Alex Tizon’s memoir “Big Little Man: In Search of My Asian Self” offers a personal view on Asian masculinity in the West — and is a book you must read. Learn more through my interview with Alex.

“Marriage in Translation: Foreign Wife, Japanese Husband” by Wendy Tokunaga

I connected so much with the experiences of the women interviewed by Wendy that I almost thought it could have been “Marriage in Translation: Foreign Wife, Chinese Husband.” (Sorry, John.) It’s not one memoir, but more like a collection brought together.

Year of Fire Dragons“Year of Fire Dragons” by Shannon Young

“Year of Fire Dragons” details the life-changing year Shannon Young spent in Hong Kong while in a long-distance relationship with her Eurasian boyfriend. Learn more through my interview with Shannon.

What memoirs did I miss? What would you recommend?

Interview with Linda Leaming on Her Book “A Field Guide to Happiness”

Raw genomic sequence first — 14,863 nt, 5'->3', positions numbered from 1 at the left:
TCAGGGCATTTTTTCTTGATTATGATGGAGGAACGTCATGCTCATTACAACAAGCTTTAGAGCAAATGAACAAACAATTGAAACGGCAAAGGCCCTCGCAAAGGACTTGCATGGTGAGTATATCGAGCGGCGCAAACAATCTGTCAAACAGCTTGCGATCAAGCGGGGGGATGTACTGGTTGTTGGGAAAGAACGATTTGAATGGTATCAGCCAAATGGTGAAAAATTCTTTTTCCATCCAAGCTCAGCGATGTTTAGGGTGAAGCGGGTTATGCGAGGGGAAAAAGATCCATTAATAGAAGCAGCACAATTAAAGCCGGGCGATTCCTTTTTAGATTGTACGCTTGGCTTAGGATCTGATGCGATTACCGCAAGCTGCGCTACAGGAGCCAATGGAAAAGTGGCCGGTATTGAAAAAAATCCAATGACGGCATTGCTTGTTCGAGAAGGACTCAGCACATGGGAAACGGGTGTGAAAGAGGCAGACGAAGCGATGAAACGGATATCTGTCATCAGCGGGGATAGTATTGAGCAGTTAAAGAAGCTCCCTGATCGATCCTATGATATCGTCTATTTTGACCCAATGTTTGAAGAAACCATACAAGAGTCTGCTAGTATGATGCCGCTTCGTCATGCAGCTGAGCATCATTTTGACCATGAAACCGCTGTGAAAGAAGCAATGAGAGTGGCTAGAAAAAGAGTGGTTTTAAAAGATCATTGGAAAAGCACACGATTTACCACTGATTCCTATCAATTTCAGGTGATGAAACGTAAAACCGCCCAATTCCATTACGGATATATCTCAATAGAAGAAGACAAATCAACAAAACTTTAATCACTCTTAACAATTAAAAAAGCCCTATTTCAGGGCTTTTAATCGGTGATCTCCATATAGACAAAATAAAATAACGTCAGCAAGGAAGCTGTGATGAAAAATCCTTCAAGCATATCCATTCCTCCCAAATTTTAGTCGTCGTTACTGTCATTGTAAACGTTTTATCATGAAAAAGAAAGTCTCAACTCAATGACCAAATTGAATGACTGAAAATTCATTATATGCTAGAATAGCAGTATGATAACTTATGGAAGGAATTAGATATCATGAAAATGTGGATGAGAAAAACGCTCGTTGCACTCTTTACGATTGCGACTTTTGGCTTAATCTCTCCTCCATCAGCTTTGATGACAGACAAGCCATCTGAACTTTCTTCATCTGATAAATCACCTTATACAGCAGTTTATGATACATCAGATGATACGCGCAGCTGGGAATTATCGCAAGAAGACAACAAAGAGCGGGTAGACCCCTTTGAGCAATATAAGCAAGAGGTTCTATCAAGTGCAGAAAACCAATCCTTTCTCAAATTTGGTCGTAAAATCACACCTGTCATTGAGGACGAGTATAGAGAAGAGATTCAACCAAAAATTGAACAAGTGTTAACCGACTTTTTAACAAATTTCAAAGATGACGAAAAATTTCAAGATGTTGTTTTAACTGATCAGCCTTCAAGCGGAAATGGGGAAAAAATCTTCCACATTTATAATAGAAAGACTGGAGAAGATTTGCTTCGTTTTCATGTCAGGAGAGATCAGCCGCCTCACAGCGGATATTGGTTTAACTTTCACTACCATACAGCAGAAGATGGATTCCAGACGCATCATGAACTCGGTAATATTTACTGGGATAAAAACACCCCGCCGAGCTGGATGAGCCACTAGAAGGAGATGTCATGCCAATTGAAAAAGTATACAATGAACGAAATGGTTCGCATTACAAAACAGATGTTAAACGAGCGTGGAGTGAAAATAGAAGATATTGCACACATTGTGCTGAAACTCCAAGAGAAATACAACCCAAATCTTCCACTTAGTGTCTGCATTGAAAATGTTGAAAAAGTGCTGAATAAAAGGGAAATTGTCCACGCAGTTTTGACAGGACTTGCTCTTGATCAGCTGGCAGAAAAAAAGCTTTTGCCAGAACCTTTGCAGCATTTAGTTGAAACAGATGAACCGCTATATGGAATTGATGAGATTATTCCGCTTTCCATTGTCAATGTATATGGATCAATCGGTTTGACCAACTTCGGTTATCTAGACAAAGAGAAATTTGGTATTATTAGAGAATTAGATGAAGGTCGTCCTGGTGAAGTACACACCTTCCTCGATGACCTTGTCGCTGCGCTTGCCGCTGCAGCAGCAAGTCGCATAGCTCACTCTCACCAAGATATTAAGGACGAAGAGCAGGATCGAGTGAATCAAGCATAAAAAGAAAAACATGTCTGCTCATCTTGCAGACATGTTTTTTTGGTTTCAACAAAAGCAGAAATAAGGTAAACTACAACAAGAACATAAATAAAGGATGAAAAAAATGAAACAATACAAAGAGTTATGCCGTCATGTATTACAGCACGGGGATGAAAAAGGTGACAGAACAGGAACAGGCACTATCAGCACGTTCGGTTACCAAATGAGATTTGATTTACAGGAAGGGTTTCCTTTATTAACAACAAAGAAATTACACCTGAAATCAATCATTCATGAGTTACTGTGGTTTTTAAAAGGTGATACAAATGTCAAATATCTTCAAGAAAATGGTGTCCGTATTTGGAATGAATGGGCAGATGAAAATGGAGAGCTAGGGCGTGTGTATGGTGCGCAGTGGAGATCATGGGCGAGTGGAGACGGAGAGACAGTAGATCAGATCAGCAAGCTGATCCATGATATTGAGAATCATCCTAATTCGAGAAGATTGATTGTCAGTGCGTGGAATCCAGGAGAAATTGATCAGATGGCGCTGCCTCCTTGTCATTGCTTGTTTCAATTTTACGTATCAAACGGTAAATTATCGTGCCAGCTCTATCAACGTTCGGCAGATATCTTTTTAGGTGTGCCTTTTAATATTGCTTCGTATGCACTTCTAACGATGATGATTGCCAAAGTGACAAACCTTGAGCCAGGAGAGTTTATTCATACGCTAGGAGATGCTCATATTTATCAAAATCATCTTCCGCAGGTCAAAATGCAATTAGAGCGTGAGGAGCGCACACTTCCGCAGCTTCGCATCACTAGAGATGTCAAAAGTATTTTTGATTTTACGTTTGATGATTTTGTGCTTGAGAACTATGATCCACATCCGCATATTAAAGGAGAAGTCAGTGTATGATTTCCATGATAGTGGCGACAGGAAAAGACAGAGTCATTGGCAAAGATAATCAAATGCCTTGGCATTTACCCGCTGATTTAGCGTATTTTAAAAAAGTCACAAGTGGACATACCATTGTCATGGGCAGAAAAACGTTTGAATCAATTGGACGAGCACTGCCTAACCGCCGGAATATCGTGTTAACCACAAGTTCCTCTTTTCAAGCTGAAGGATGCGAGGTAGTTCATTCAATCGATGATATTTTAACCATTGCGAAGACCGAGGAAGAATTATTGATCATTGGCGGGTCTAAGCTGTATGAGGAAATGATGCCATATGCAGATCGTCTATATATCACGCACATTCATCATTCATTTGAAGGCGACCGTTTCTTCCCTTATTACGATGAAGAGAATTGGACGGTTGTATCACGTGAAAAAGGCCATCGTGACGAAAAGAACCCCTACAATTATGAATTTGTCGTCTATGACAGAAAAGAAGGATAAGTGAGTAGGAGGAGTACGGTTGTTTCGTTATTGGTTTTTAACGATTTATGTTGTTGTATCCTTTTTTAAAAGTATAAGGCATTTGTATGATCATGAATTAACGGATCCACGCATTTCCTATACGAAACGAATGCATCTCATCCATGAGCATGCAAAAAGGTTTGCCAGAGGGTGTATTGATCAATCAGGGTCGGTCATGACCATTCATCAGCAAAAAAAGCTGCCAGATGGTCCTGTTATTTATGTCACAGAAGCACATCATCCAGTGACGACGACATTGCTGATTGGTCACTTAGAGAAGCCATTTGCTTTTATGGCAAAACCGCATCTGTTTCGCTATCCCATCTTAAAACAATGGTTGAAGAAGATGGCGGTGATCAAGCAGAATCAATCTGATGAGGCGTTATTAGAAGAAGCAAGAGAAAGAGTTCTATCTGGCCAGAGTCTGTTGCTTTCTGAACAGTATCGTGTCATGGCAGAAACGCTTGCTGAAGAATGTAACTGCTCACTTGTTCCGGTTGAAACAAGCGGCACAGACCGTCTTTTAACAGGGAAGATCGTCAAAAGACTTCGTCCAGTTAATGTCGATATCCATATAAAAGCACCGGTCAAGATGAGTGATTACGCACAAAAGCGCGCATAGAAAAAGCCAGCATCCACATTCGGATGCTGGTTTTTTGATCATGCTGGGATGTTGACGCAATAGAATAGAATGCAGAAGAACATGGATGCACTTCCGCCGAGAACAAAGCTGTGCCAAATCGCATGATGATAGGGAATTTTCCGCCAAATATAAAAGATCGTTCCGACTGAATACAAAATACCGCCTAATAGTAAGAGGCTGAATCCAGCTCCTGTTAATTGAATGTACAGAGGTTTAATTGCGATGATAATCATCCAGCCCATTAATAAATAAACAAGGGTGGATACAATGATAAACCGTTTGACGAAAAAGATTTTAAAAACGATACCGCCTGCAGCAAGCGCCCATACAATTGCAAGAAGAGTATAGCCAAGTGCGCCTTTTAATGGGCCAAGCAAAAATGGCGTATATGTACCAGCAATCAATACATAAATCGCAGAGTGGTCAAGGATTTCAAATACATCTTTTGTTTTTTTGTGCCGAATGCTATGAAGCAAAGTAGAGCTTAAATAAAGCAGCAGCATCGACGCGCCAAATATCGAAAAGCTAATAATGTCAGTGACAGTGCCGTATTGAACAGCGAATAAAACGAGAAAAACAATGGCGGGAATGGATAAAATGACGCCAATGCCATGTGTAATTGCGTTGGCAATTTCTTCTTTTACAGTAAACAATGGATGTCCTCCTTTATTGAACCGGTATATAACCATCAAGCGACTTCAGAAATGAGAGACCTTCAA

Married to Bhutan by American Linda Leaming — which tells the story of how she found her bliss and a husband in this oft-forgotten Himalayan country — remains one of my personal favorite AMWF memoirs for a very simple reason: Linda.

She’s delightfully self-effacing (such as when she shares her many awkward “lost in translation” moments while learning Dzongkha, the official language of Bhutan), hilarious (a friend mistakenly calls Bhutan “Butane” and then she tells them the country is located in Africa), and wise too (such as when she points out that “Happiness can’t be willed.”). Linda’s voice ultimately makes the book a pleasure because she’s the one taking you along for the ride — and what a ride it is.